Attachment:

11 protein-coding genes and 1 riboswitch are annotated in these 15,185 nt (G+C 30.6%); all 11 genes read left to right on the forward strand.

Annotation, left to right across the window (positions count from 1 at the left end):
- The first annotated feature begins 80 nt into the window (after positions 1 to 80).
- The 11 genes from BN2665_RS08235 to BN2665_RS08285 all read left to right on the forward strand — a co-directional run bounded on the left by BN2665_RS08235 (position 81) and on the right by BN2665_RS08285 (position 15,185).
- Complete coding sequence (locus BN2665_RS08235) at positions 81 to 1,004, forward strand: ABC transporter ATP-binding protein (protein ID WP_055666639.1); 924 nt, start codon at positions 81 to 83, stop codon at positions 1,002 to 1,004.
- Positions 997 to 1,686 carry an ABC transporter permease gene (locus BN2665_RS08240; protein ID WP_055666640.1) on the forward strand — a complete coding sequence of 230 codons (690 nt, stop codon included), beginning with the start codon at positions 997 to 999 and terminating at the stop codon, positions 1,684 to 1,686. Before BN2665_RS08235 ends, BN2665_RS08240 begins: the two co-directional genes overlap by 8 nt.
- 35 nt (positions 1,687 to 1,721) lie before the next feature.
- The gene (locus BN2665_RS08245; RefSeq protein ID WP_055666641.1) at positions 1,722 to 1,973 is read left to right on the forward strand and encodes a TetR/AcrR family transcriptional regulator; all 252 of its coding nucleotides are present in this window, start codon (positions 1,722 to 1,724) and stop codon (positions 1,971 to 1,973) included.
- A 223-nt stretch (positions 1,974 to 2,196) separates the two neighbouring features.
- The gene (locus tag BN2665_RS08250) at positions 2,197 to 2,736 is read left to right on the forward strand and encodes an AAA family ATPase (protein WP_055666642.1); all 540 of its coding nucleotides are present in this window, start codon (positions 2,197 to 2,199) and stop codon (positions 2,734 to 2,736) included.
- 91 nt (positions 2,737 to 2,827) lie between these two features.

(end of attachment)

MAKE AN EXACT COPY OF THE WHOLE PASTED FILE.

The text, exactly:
11 protein-coding genes and 1 riboswitch are annotated in these 15,185 nt (G+C 30.6%); all 11 genes read left to right on the forward strand.

Annotation, left to right across the window (positions count from 1 at the left end):
- The first annotated feature begins 80 nt into the window (after positions 1 to 80).
- The 11 genes from BN2665_RS08235 to BN2665_RS08285 all read left to right on the forward strand — a co-directional run bounded on the left by BN2665_RS08235 (position 81) and on the right by BN2665_RS08285 (position 15,185).
- Complete coding sequence (locus BN2665_RS08235) at positions 81 to 1,004, forward strand: ABC transporter ATP-binding protein (protein ID WP_055666639.1); 924 nt, start codon at positions 81 to 83, stop codon at positions 1,002 to 1,004.
- Positions 997 to 1,686 carry an ABC transporter permease gene (locus BN2665_RS08240; protein ID WP_055666640.1) on the forward strand — a complete coding sequence of 230 codons (690 nt, stop codon included), beginning with the start codon at positions 997 to 999 and terminating at the stop codon, positions 1,684 to 1,686. Before BN2665_RS08235 ends, BN2665_RS08240 begins: the two co-directional genes overlap by 8 nt.
- 35 nt (positions 1,687 to 1,721) lie before the next feature.
- The gene (locus BN2665_RS08245; RefSeq protein ID WP_055666641.1) at positions 1,722 to 1,973 is read left to right on the forward strand and encodes a TetR/AcrR family transcriptional regulator; all 252 of its coding nucleotides are present in this window, start codon (positions 1,722 to 1,724) and stop codon (positions 1,971 to 1,973) included.
- A 223-nt stretch (positions 1,974 to 2,196) separates the two neighbouring features.
- The gene (locus tag BN2665_RS08250) at positions 2,197 to 2,736 is read left to right on the forward strand and encodes an AAA family ATPase (protein WP_055666642.1); all 540 of its coding nucleotides are present in this window, start codon (positions 2,197 to 2,199) and stop codon (positions 2,734 to 2,736) included.
- 91 nt (positions 2,737 to 2,827) lie between these two features.